The Folly Of Taking Asians For Granted.
One of the more surprising outcomes of the recent Presidential election was the overwhelming support shown for Obama by Asian-Americans. Almost invisible during the campaigns (particularly in the Romney camp) the way that Asians voted went against all expectation. my sense is that this is because, as I've written before, much of the commentary that I have read that has been written by western "experts" on Asia and its peoples often seems made up or largely coloured by preconceived ideas that can only be described as chauvinistic in nature.
A recent report from the Pew Corporation seemed to suggest that Asian-Americans have achieved a level of economic success equal to, or slightly better than, that of the white majority. In terms of both household and personal income, Asian-Americans rate as some of America's highest earners. Although disputed by many Asian-American commentators for not taking account of higher per-household earner rates amongst Asian families, and for completely ignoring around 17% of Asian-Americans from some Southeast Asian groups whose high poverty rates and chronically low employment and below poverty-line income would have lowered average income rates for the entire group considerably, the Pew report was widely lauded as evidence of a successful immigrant minority group that has moved passed issues of racial inequality and "come good".
Most importantly, for this essay, is the fact that the findings of the Pew report seemed to show that Asian-Americans were almost no brainers for the election - their income levels, and even purchasing trends, all suggested (according to some) that the community would be full-on for the Republican cause. The completely unpredicted outcome of the election has shocked many of the commentators on Asian-Americans, although I would suggest that Asian-Americans themselves are far from surprised that so many of us would vote the way we did. What this highlights is the degree to which the dialogue on Asian-Americans is out of touch with the reality of our experience and that much of the certainty and truth about what Asian-Americans think and believe derives less from what they say about themselves and more from self-proclaimed "experts" taking advantage of the fact that Asian-American opinions are invisible in most of the narratives about them.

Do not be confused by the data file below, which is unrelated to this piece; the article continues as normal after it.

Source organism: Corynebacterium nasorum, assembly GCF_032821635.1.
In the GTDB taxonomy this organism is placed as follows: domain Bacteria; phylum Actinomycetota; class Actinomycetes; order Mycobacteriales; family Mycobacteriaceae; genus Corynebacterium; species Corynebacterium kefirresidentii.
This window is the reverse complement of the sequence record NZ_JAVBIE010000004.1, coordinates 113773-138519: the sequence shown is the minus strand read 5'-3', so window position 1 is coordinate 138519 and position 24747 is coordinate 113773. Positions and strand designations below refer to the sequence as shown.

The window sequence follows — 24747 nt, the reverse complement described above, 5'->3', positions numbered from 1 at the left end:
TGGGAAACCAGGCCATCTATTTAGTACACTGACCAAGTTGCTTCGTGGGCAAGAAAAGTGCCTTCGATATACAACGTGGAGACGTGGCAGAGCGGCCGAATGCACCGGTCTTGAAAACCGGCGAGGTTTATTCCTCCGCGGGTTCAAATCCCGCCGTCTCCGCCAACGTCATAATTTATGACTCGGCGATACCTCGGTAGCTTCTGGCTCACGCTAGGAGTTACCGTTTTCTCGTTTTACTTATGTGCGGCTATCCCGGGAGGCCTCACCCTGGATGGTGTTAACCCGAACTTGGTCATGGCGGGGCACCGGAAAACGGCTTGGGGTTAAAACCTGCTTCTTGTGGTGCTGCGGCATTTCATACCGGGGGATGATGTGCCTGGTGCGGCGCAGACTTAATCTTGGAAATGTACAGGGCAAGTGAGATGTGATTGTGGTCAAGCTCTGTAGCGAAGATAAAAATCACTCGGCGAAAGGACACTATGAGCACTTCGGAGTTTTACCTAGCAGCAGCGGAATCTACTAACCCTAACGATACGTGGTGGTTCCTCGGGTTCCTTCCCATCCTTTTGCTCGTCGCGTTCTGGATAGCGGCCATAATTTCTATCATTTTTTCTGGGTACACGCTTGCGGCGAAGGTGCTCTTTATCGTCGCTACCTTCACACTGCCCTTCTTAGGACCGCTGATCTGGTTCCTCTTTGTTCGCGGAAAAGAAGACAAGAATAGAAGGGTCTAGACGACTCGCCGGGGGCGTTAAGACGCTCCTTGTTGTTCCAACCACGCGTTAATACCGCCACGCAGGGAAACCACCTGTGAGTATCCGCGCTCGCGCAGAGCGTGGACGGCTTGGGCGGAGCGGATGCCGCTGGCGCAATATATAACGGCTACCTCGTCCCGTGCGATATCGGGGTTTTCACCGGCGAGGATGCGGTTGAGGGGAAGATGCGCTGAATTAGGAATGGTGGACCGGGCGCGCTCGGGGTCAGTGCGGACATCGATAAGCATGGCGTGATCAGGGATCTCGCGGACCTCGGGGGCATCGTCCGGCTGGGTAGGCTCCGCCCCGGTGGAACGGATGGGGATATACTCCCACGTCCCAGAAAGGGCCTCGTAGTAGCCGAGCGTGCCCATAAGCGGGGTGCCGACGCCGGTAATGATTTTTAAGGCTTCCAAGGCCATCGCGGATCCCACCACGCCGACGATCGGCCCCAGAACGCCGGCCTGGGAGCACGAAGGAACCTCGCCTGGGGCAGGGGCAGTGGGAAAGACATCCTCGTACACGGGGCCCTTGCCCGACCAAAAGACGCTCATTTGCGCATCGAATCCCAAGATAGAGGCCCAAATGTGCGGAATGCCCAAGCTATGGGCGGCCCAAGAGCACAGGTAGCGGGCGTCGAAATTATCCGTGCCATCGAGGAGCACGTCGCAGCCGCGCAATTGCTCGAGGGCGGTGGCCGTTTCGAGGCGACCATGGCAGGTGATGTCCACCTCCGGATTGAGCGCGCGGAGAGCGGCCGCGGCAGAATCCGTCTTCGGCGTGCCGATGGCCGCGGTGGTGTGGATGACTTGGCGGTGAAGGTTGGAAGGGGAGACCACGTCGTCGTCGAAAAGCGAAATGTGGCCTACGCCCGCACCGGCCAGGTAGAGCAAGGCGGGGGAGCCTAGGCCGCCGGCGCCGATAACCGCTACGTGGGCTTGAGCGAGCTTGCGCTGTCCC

It probably should go without saying that much of the thinking on Asian-Americans is built fundamentally on a foundation of stereotype and gross generalization. The outcome of the election has defecated in the gaping mouths of shocked observers whose smug assertion of Asian predictability has been shown to be an embarrassing folly. What it revealed is that despite commentators claiming to "know" the Asian-American community, much of what is predicted about us must be appallingly ignorant and perhaps even informed more by cultural and racial stereotypes than an unbiased assessment of reality.
So what does the outcome of the election say about Asian-Americans? In terms of stereotypes the Asian vote seemingly belies several things that are believed about us in one fell swoop. Asians are often derided for being driven by money over everything else - making them a-political in their pursuit of the dollar - unconscientious and inconsiderate of social inequality, and racist towards African-Americans. Strange then that such a group would vote for a black man, whose party stands for social justice, greater inclusiveness, and fairer wealth distribution. It is no longer
politically expedient to assign qualities and beliefs to a group of people
about whom very little is actually known whilst cynically excluding them
from the dialogue.
And it is really quite a simple concept to understand - reaching out to Asians like they are actual human beings instead of a formless mass of de-individuated statistics with no human qualities might yield more positive results. Despite being not yet substantial enough to necessarily swing anything less than the tightest election - although this is likely to change in the not too distant future - the Asian vote illustrates how deceiving it can be to rely on income stats, and the opinion of self-proclaimed experts, when discussing Asian-Americans. These tactics have been used as a means to feign inclusiveness and understanding, whilst in reality is a way of avoiding meaningful engagement.